dr Aleksander Olech (Institute of New Europe)
dr Sylwia Gliwa (Future Industry Platform)
Article in brief:
– The rise and growth of the Islamic State, in addition to conquering new territories, attempting to establish its own state, and recruiting supporters in Europe, has brought a great deal of terrorist activity on social media.
– Between 2015 and 2019, the French Republic was the most frequently attacked country in Europe by the Islamic State – both through disinformation activities and terrorist attacks.
– In order to strengthen anti-terrorist and anti-propaganda systems in Poland, it is necessary to take into account the experience of France and to analyze threats emerging in Europe.
Over the past twenty years, the clash of cultures (European and Arab) and religions (Christianity and Islam) has been happening, and Europe has experienced numerous terrorist acts. Europeans are struggling with both terrorist attacks and the very threat of them, along with a great deal of propaganda, mainly through social media. Statistics prepared by Europol show that Europe struggles primarily with religiously motivated, nationalist and separatist terrorism. Furthermore, terrorist actions are undertaken by perpetrators with left-wing or right-wing beliefs or by so-called single-issue terrorists. However, in addition to the ‟offline” manifestations of terrorist activity, an important and necessary component of the study of state security and the phenomenon of terrorism itself is the ‟online” activity of individual terrorist groups. It focuses on several significant objectives, which include intimidating civilians, gaining new supporters, or spreading disinformation between states. The Islamic State (ISIS) is a specific case that is discussed in this analysis due to its very high level of activity in both the ‟offline” and ‟online” spheres. An area of increased ISIS activity is precisely the French Republic, which is also one of the most harmed (or ‟experienced”) states in terms of terrorist acts in Europe. Referring to contemporary French definitions of terrorism, terms referring to crimes against human life, in violation of national or international law, can be found. This means distinguishing between attacks on civilians and military, the location of the attack (a region where a war is taking place or, for example, a European country which is not involved in an armed conflict), and the political objective (the intention being to influence or change government policy by terrorizing the civilian population). Terrorism also refers to the use of violence by certain political organizations that wish to achieve their goals, such as putting pressure on the government, coercing the population into obedience, extorting money, or promoting their ideologies in these ways. Terrorism may come in the form of assassinations, murders, kidnappings, sabotage, blackmail, criminal acts, threats, etc. Besides the direct killing of victims, terrorists attempt to influence public opinion in order to frighten and create an atmosphere of terror and fear. The issue of terrorism has become an extremely prevalent research subject after the September 11, 2001 attacks in the United States. Despite the fact that terrorism seems to be a phenomenon that has already been studied in great depth, it remains an highly developing subject of interest for researchers. Undoubtedly, it happens not only due to the rise and decline (but not fall) of the so-called Islamic State, but, above all, due to the use of the latest technologies, including social media, by terrorist organizations. Both factors have allowed to move the phenomenon of terrorism into a new dimension, which can be described as ‟cyber-evolution” or ‟cyberterrorism”.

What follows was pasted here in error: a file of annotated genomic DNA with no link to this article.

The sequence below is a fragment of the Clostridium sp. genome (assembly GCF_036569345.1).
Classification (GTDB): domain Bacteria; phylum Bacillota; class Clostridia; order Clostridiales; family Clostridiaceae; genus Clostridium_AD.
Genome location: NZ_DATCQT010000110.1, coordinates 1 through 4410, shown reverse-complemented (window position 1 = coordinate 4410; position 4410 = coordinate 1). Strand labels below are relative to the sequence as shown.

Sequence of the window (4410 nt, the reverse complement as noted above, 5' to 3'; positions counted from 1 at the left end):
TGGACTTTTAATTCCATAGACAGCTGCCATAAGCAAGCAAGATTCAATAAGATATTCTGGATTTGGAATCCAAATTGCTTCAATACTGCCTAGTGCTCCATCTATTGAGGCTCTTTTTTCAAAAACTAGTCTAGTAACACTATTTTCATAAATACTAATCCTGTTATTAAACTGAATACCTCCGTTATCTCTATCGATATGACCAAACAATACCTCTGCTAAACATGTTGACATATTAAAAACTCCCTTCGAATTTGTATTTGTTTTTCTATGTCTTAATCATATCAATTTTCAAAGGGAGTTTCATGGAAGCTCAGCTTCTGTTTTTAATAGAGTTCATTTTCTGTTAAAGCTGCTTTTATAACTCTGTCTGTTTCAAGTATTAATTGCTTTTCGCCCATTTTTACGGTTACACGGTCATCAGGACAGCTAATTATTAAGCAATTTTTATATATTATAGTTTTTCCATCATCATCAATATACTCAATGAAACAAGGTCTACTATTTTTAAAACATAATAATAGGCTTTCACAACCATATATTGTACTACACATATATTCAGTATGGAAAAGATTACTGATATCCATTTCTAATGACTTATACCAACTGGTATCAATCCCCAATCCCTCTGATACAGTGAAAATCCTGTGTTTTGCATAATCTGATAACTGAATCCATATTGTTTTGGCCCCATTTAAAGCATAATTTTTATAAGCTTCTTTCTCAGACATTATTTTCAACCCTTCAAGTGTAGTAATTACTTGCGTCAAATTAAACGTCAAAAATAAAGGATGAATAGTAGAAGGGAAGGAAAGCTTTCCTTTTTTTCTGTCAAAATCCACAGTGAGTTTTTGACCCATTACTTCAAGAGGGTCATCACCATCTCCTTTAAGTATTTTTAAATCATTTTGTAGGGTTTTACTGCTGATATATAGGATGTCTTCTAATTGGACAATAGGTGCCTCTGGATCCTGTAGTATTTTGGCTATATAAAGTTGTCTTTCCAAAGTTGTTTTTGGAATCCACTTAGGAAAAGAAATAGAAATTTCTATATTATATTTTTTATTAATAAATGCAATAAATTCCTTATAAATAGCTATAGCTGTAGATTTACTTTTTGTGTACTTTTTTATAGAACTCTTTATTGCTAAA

ISIS – A terrorist and disinformation organization
After the rise of the Islamic State also referred to as the Islamic State of Iraq and the Levant (ISIL) and the Islamic State of Iraq and Syria (ISIS), the perception of terrorist groups and how they gain power has changed. The group declared itself a global caliphate in June 2014, claiming religious, political and military power over all Muslims in the world.